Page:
Comfort food takes a different form at award-winning Aurora Annette restaurant
“I’ve come to associate it with good food and partying. She was feisty,” Glover said.
This led Glover to love olives. It also prompted her to name her restaurant Aurora Annette after Netsie.
Annette is a gastropub located in the Stanley Marketplace, a building that once housed a former aircraft ejection seat factory. Annette is now an airy, vegetated space flooded with natural light. The open kitchen gives Glover the chance to interact with her customers as she prepares dishes she calls “table scraping” – like pork tenderloin, grilled beef tongue, succotash and pecan pie . Glover grows some of her ingredients in a greenhouse outside of Annette because, she admits, she is as passionate about farming as she is about cooking.
When Colorado Matters host Ryan Warner came to see Annette to tell Glover about her prestigious new award, she cooked up a special dish that wasn’t on Annette’s menu. She cooked Chicken Marengo, one of her mother’s signature dishes and one of the first dishes she ever learned to make.
Chicken Marengo is a dish with a deep history outside of the Glover family.
The mix of chicken, mushrooms, tomatoes, olives, and white wine harks back to the days — and the dinner table — of Napoleon Bonaparte. It was prepared for Bonaparte by a French chef while the French army was fighting in the small village of Marengo in northern Italy. It was the price of dinner on a day when Bonaparte’s army had significant success in battle, and it became one of Bonaparte’s favorite foods.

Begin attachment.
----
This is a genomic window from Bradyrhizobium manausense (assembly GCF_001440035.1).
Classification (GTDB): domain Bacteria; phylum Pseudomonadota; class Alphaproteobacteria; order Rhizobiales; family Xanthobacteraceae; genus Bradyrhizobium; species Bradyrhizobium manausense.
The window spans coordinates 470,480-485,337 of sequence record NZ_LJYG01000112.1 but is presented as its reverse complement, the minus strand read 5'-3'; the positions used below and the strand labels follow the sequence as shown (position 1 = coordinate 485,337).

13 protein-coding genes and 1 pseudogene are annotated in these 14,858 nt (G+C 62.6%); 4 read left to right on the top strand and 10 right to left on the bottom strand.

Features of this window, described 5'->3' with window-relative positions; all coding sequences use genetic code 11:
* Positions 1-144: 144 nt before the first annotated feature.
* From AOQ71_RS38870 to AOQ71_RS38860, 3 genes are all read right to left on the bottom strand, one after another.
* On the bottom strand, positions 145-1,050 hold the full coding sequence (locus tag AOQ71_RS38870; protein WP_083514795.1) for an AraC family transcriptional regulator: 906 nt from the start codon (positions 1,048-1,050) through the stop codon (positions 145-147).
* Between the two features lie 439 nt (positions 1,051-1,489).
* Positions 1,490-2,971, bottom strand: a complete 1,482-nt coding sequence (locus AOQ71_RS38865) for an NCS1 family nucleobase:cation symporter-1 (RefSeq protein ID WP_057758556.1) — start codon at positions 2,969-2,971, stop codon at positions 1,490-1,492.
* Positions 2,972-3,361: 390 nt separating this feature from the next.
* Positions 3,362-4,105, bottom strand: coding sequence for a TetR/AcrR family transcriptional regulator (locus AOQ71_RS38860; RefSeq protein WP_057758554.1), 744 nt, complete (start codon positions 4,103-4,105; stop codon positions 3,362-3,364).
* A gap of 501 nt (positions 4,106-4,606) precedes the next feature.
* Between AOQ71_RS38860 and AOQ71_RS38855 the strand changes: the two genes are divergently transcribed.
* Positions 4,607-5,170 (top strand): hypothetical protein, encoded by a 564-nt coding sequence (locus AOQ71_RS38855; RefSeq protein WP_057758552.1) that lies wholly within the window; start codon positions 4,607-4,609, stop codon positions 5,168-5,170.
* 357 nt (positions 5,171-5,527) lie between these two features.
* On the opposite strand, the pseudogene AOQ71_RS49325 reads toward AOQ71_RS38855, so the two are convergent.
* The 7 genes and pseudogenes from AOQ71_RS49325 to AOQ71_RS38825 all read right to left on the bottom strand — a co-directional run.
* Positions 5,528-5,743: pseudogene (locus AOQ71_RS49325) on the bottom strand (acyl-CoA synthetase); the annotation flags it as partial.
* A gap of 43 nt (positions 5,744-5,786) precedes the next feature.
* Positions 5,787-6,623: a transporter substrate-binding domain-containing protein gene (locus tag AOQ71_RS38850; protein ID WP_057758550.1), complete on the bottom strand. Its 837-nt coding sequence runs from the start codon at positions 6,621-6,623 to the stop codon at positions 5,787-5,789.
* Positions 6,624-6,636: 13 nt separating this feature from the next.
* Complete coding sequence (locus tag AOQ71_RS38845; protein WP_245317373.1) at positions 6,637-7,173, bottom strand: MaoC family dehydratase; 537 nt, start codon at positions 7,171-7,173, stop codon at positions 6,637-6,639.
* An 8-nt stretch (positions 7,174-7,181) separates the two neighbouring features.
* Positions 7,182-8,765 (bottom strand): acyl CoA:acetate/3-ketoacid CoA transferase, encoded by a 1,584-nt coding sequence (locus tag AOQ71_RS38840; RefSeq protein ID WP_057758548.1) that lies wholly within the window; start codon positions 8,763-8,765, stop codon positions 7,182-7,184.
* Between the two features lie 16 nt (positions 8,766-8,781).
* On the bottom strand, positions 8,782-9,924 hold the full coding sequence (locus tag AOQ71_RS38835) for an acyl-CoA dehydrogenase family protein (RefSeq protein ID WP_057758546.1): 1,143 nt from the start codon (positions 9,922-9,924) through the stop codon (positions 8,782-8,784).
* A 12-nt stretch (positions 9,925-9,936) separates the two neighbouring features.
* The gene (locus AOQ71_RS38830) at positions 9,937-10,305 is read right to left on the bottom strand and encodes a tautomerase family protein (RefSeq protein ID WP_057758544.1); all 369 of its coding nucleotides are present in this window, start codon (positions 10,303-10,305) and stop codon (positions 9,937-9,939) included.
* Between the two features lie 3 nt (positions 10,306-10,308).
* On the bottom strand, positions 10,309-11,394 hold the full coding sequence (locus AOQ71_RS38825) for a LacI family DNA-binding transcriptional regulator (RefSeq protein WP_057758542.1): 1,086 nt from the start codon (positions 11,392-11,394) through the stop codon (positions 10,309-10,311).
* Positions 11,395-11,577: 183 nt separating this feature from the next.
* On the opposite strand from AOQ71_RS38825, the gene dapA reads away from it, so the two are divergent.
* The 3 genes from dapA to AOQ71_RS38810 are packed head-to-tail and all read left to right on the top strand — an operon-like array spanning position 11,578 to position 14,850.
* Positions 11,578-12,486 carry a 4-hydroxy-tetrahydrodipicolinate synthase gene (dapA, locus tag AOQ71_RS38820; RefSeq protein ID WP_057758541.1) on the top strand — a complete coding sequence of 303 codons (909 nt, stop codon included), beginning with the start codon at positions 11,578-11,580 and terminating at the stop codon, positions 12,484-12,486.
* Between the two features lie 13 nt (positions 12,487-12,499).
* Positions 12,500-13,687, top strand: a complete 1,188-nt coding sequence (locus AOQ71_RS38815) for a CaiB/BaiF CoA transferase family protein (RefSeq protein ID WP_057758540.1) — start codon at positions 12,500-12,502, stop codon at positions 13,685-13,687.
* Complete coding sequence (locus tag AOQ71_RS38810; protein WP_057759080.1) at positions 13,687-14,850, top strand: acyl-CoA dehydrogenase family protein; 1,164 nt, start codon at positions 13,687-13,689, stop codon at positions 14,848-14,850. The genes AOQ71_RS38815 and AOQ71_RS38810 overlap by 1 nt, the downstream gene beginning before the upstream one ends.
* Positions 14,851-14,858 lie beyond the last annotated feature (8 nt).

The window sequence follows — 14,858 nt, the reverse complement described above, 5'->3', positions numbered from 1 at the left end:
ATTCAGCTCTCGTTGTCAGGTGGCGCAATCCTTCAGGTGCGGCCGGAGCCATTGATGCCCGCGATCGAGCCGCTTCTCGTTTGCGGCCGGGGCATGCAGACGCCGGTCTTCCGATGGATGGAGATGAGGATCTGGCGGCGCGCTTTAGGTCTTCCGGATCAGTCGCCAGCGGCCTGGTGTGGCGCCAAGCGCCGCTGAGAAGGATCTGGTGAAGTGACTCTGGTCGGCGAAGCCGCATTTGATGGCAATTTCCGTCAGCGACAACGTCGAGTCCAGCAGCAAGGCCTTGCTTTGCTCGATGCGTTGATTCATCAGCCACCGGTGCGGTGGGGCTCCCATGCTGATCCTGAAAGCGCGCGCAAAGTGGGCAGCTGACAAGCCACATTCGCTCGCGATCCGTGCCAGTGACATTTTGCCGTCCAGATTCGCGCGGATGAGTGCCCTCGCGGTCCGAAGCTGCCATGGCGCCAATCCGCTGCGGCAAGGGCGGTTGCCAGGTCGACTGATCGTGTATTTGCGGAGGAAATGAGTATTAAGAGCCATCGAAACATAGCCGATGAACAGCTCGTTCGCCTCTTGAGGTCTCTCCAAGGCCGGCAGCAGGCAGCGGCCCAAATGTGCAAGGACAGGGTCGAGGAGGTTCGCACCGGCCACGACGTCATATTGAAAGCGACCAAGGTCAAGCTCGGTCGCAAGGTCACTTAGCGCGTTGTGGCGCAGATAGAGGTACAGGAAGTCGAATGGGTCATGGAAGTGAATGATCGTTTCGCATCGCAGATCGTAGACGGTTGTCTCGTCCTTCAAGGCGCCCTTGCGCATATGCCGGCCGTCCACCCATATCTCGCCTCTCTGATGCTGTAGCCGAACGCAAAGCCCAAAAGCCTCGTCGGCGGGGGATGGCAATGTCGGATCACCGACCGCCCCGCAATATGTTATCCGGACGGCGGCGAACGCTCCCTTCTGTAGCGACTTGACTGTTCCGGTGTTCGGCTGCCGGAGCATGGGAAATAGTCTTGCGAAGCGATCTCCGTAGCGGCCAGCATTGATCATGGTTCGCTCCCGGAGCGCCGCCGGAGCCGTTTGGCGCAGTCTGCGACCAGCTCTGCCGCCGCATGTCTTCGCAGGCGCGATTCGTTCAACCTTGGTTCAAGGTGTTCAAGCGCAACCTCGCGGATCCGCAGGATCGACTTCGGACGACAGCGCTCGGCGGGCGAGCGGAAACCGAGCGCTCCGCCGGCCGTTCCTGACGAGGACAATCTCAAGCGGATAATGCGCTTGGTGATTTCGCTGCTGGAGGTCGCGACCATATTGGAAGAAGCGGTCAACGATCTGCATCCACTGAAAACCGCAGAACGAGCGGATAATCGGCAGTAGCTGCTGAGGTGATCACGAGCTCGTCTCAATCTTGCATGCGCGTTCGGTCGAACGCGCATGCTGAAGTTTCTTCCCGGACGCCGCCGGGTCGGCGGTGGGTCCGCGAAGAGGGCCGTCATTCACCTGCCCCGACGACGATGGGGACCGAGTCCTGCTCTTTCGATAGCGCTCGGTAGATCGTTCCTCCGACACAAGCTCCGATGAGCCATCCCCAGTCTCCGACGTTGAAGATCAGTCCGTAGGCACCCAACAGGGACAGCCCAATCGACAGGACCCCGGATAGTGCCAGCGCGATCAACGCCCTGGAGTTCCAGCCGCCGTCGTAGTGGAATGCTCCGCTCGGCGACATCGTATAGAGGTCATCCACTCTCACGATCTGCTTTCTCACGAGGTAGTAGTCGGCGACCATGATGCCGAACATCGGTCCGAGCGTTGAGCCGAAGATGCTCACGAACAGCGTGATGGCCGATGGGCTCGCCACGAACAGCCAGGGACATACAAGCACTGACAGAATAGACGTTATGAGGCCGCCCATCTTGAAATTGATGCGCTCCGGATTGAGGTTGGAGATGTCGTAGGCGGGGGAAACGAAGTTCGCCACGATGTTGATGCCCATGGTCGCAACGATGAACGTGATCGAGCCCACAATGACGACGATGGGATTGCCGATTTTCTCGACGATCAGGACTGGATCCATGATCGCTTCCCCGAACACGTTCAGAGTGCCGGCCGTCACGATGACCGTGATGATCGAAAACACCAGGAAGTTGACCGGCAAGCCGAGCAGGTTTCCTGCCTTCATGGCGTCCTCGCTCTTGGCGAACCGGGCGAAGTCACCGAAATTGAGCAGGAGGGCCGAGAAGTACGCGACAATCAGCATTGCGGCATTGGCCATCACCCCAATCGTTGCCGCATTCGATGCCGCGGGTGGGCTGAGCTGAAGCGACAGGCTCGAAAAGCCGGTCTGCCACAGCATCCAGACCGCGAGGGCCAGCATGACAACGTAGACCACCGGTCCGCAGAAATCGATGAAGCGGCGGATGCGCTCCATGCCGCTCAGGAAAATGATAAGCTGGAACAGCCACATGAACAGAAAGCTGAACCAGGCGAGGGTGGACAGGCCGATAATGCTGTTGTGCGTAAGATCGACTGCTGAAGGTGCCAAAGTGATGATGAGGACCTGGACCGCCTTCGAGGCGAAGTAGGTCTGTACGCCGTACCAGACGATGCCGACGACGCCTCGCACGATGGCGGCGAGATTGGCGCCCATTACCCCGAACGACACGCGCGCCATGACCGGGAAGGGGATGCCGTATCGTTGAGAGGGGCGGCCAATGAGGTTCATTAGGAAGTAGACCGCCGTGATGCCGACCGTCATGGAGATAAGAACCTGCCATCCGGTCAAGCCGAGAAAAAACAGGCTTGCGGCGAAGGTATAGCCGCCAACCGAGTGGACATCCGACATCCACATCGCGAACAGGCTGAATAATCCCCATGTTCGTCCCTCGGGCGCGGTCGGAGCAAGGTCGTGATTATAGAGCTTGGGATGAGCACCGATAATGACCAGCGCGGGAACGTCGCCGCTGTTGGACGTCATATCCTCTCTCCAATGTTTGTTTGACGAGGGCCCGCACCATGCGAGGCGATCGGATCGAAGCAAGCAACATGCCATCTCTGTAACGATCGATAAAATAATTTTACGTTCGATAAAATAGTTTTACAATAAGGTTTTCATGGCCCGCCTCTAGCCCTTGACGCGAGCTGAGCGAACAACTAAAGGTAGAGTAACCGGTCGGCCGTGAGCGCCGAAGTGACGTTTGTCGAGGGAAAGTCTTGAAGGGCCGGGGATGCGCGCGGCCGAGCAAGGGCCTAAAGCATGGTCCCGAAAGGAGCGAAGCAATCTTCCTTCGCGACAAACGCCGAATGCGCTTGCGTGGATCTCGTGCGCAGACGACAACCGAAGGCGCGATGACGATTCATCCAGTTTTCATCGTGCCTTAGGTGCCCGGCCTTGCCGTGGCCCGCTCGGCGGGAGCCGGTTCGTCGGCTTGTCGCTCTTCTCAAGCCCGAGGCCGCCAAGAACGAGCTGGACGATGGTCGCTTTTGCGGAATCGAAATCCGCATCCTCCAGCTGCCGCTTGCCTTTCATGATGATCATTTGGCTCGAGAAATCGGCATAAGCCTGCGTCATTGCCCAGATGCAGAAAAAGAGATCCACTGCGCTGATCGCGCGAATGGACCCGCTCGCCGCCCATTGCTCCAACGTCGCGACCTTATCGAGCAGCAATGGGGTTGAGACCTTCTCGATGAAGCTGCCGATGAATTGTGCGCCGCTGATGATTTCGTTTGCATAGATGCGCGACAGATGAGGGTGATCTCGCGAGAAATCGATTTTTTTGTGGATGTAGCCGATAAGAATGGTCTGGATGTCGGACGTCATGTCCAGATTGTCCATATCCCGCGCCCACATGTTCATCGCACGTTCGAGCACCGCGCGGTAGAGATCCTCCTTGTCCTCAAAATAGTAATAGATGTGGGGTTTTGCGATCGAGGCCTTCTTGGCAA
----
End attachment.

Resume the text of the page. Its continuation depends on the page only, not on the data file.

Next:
As Glover chopped, braised and cooked, she opened up about her past.
When Glover was growing up in Texas, her mother would put delicious home-cooked meals on the table for every breakfast and dinner, or the family would go out to fine restaurants where young Caroline’s appreciation for fine food was also honed.
Glover then graduated from the prestigious Culinary Institute of America and worked his way through restaurants from New York to Paonia. She interspersed restaurant cooking with work on farms in Pennsylvania, Carbondale and Paonia. His first stint as a chef in Denver was at Acorn, which was named Denver’s best restaurant in 2015, the year after Glover went to work there.
She branched out to start Annette and it was soon named Eater Denver’s 2017 Restaurant of the Year.
Annette was flying high when the pandemic forced Glover to go first; having a seizure, and secondly; find ways to adapt. She turned to takeout, gift cards and outdoor seating. She banded together with other restaurateurs and hired a lobbyist so restaurants could qualify for government funding as essential businesses.
Glover believes his actions during the pandemic had something to do with winning the James Beard award. She streamlined her menu and stopped doing brunches so Annette’s workers wouldn’t suffer as much burnout. She built a model where all of Annette’s hourly employees — from dishwashers to hosts — earn the same hourly wage and share all tips equally.
After preparing a midday meal for Ryan before the restaurant opened on a recent day, Glover agreed to share his mother’s Chicken Marengo recipe and Annette’s signature Netsie-style martini.
Bon appetit, buon appetito and buen provencho! They all apply while tasting the recipes of the James Beard Best Mountain Chef.